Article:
Saramago gracefully (and unapologetically) rips apart every aspect of our lives that we take for granted and exposes the ugliest and most beautiful actions of humans under crisis. Although the phenomenon of sudden blindness seems far removed from the world we know, Saramago expertly grounds his premise in reality, the reality of human nature and the workings of government . . . the way of the world in general. Also, the characters remain nameless. Saramago sets them apart using descriptors ("the girl with dark glasses," "the first blind man," "the boy with the squint," etc.), which makes their experiences universal. They are just placeholders . . . perhaps for us.

The writing style is a little exasperating. Here's the thing about Saramago: He doesn't use punctuation. Well, that's not true . . . he DOES use periods and he is CERTAINLY fond of commas. But that's it. Nary a question mark or quotation mark, and very few paragraph breaks. The result is incredibly disorienting, which works for this book but resulted in me rereading everything six times before I could figure out who was saying what and where this person's dialogue ended and this other person's began and WHERE IN THE NAME OF ALL THAT'S GOOD AND HOLY IS THE END OF THIS SENTENCE BECAUSE I HAVE TO FEED THE DOGS SOMETIME TODAY AND ALL I SEE ARE COMMAS.

That being said, this is what people call "an important book." And people are right about that. These problems, aside from the literal blindness, could be (and in many cases ARE) our problems. And there are some really gorgeous moments. I will leave you with my favorite one:
"You were never more beautiful, said the wife of the first blind man. Words like that, they deceive, they pile up, it seems they do not know where to go, and, suddenly, because of two or three or four that suddenly come out, simple in themselves, a personal pronoun, an adverb, a verb, an adjective, we have the excitement of seeing them coming irresistibly to the surface through the skin and the eyes and upsetting the composure of our feelings, sometimes the nerves that cannot bear it any longer, they put up with a great deal, they put up with everything, it was as if they were wearing armour, we might say. The doctor's wife has nerves of steel, and yet the doctor's wife is reduced to tears because of a personal pronoun, an adverb, a verb, an adjective, mere grammatical categories, mere labels, just like the two women, the others, indefinite pronouns, they too are crying, they embrace the woman of the whole sentence, three graces beneath the falling rain." (pp. 281282)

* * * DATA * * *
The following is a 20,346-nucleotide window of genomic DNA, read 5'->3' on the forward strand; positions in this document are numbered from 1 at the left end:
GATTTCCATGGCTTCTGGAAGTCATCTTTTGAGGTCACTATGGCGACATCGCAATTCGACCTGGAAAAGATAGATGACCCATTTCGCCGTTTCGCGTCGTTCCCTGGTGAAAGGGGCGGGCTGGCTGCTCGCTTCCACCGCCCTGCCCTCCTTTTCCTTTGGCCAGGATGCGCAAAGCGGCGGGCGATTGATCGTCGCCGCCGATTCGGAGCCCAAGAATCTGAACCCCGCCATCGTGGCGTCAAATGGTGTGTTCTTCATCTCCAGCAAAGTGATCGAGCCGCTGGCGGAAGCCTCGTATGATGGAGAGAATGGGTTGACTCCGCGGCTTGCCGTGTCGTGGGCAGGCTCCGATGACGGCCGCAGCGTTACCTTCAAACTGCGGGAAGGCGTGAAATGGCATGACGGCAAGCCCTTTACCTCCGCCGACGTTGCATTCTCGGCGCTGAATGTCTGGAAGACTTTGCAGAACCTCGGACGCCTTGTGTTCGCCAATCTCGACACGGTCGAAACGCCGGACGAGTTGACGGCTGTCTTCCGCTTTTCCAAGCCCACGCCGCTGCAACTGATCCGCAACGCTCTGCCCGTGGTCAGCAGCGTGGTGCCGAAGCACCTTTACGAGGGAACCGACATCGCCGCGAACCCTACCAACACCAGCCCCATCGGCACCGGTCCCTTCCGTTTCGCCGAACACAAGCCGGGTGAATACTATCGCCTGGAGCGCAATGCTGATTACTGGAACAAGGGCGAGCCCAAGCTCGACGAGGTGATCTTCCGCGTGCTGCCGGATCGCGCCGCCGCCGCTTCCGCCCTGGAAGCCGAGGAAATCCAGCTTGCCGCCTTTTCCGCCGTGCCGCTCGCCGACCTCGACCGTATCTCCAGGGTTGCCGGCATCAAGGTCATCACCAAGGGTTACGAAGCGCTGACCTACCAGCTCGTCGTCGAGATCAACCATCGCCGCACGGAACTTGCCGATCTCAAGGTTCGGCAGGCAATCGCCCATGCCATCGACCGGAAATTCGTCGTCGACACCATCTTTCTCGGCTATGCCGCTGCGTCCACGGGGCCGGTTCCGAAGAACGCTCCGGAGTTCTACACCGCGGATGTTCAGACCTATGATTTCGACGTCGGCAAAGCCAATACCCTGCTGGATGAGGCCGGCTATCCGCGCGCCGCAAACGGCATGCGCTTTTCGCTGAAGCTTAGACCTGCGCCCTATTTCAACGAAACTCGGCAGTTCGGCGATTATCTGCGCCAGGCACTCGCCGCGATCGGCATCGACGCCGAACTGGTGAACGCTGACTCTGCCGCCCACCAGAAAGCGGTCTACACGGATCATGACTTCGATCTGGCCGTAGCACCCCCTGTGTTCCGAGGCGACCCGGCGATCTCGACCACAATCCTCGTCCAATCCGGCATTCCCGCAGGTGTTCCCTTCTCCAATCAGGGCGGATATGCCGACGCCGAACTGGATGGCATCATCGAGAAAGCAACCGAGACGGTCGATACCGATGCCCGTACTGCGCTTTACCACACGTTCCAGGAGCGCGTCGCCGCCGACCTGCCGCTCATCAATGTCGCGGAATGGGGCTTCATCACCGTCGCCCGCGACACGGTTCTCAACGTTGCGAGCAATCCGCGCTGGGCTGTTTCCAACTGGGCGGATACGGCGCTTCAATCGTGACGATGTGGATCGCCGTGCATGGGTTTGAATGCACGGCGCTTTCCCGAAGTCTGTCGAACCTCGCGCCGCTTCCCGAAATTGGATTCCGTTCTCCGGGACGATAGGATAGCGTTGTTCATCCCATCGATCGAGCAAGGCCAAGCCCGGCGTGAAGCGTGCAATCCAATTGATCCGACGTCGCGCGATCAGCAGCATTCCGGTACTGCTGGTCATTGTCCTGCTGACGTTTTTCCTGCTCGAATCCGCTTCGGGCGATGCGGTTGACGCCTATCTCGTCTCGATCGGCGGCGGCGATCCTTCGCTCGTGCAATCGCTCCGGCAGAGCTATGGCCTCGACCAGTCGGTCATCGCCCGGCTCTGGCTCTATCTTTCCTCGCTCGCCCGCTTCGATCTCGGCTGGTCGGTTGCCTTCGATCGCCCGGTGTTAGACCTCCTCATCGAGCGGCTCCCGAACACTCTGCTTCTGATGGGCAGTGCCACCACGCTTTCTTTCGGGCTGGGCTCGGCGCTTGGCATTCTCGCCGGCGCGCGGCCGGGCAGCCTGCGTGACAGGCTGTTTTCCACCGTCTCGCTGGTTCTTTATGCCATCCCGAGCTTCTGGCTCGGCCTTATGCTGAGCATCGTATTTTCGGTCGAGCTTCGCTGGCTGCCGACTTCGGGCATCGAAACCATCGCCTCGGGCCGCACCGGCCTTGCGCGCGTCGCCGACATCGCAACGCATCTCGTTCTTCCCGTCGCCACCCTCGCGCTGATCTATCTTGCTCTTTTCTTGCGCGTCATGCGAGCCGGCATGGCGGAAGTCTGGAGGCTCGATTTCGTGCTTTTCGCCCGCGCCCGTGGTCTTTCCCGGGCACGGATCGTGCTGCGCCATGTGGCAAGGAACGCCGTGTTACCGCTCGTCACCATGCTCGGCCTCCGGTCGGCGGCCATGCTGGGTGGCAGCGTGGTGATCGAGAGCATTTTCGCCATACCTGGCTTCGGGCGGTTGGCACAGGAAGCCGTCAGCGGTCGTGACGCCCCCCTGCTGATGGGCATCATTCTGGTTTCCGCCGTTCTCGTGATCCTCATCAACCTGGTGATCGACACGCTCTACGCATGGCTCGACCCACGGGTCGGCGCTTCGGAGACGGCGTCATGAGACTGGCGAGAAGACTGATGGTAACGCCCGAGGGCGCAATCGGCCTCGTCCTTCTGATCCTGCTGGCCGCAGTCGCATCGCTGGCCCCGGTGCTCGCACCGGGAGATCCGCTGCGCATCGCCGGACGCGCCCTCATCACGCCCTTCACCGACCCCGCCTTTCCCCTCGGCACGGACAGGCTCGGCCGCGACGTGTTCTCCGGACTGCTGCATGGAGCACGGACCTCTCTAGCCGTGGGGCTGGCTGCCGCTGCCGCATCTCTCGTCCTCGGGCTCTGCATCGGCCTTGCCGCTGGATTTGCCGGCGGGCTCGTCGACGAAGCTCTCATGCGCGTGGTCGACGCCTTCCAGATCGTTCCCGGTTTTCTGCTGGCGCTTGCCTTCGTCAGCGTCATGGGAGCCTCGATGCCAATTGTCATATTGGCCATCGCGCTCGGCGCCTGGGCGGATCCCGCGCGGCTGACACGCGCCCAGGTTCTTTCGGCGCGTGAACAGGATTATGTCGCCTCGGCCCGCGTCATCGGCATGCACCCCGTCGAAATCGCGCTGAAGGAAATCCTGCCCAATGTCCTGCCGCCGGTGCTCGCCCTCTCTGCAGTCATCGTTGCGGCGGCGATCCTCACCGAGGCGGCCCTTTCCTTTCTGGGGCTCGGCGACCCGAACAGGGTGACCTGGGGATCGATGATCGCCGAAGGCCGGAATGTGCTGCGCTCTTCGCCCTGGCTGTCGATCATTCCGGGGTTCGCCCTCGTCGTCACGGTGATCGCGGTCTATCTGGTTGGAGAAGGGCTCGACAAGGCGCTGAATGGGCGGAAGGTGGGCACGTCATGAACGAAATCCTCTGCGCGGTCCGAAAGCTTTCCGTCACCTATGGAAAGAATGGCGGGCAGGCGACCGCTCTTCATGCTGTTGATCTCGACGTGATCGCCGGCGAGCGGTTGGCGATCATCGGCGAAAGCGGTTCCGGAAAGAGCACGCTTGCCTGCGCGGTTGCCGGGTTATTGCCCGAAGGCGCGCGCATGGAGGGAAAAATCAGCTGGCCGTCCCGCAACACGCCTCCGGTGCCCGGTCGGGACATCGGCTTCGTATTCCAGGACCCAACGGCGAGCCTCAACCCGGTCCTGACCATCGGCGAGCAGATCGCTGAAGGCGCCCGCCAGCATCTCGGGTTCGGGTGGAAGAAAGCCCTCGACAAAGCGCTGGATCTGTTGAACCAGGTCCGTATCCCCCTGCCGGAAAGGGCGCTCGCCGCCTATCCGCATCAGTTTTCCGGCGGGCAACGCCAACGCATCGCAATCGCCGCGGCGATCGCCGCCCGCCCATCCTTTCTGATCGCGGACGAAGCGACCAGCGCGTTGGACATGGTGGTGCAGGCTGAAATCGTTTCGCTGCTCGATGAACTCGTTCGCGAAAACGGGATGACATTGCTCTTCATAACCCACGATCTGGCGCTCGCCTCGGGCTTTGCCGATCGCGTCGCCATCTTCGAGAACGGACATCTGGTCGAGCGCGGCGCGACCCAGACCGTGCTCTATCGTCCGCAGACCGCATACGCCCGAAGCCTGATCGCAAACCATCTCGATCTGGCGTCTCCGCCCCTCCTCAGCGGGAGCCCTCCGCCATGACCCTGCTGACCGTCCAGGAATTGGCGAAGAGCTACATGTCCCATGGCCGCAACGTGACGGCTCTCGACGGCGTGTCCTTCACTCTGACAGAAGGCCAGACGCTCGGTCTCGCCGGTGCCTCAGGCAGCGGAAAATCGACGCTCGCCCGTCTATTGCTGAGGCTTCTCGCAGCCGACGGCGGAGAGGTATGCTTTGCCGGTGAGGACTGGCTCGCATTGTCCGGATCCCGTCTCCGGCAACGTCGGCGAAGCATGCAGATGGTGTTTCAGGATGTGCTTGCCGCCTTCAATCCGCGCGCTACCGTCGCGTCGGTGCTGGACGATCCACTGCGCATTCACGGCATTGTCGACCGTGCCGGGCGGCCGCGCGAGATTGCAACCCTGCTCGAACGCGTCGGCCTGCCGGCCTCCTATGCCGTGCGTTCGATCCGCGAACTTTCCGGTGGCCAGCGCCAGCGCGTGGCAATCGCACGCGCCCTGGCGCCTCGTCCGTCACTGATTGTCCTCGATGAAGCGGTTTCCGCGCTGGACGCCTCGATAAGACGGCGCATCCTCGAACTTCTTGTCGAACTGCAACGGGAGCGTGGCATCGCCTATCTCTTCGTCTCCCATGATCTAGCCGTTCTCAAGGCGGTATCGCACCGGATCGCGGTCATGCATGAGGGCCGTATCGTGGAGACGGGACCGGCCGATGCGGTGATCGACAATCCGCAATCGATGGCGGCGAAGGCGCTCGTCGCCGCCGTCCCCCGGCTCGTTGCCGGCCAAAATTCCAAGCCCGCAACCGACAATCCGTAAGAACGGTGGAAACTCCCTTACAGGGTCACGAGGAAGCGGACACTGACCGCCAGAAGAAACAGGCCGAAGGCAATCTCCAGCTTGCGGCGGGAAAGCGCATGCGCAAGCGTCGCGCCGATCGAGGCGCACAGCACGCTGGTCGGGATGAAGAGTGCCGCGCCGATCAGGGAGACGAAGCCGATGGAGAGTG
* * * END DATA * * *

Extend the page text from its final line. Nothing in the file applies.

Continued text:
And here's a picture of José Saramago reading to a sleepy doggy:

SOURCE: Saramago, José. (1997). Blindness (G. Pontiero, Trans.). Orlando, FL: Harcourt.

Monday, February 20, 2012

Hey, Presidents! Today is your day!

Happy birthday, George!

And, Abe . . . thanks for freeing the slaves and, you know, handling that vampire situation.

Here's an article about a group of historians' bookish tribute to the only my favorite honest president: "Forget Lincoln Logs: A Tower of Books to Honor Abe."

Shopgirl: Perpetuating negative stereotypes about L.A. since 2000

As it turns out, Steve Martin the writer is not nearly as delightful as Steve Martin the actor. Steve Martin the actor defeated a Mexican overlord with singing. Steve Martin the writer put an entire city in a box using ink and paper.

Where have you gone, my little buttercup?

Shopgirl  is just a wee little novella, but 130 pages never felt so long. The story: Mirabelle is a sweet girl from Vermont who works behind the Neiman Marcus glove counter in Beverly Hills (because rich people gotta buy their fancy gloves somewhere). She is a little fragile and a lot shy and perpetually in danger of being chewed up and spit out by the big bad city. Even though Mirabelle is 28, this bears all the marks of a coming-of-age story. She is helped in her journey of self-discovery by a boy in a man’s body, Jeremy, and a divorced gentleman of more advanced years and lots o’ money, Ray Porter.

My biggest problem with this book is Steve Martin’s obvious distaste for the entire city of Los Angeles (despite the fact that he lives here).* His so-called masterpiece of wit and wisdom is just one loooooong stereotype, mostly of the negative variety. The people who thrive in the city are portrayed as shallow and devious in comparison with Mirabelle’s small-town innocence. If she is a delicate butterfly struggling to float above the muck, they are the dung beetles reveling in it. I could give you so many examples of these unabashed stereotypes—the WHOLE BOOK is an example—but here are just a few:
“At twenty-six, Jeremy is two years younger than Mirabelle. He grew up in the slacker-based L.A. high school milieu, where aspiration languishes” (p. 7). Oh, HA-HA! Los Angeles public schools produce losers with no hopes or dreams.
“The variety of alteration is vast, except when it comes to breasts. Breasts are made large only—and in the process misshapen—and the incongruity of two bowling balls on an ironing board never seems to bother anyone” (p. 12). It's funny because everyone in L.A. has giant fake boobs and thinks giant fake boobs are THE BEST.

And Mirabelle’s only friends in the whole city, whom she depends on for all non-work activities, are inconsiderate flakes . . . and their names are Loki and Del Rey (because all people in L.A. have silly names).

STEVEN! DO YOU EVER LEAVE BEVERLY HILLS? You really should try it. The burritos are great out here.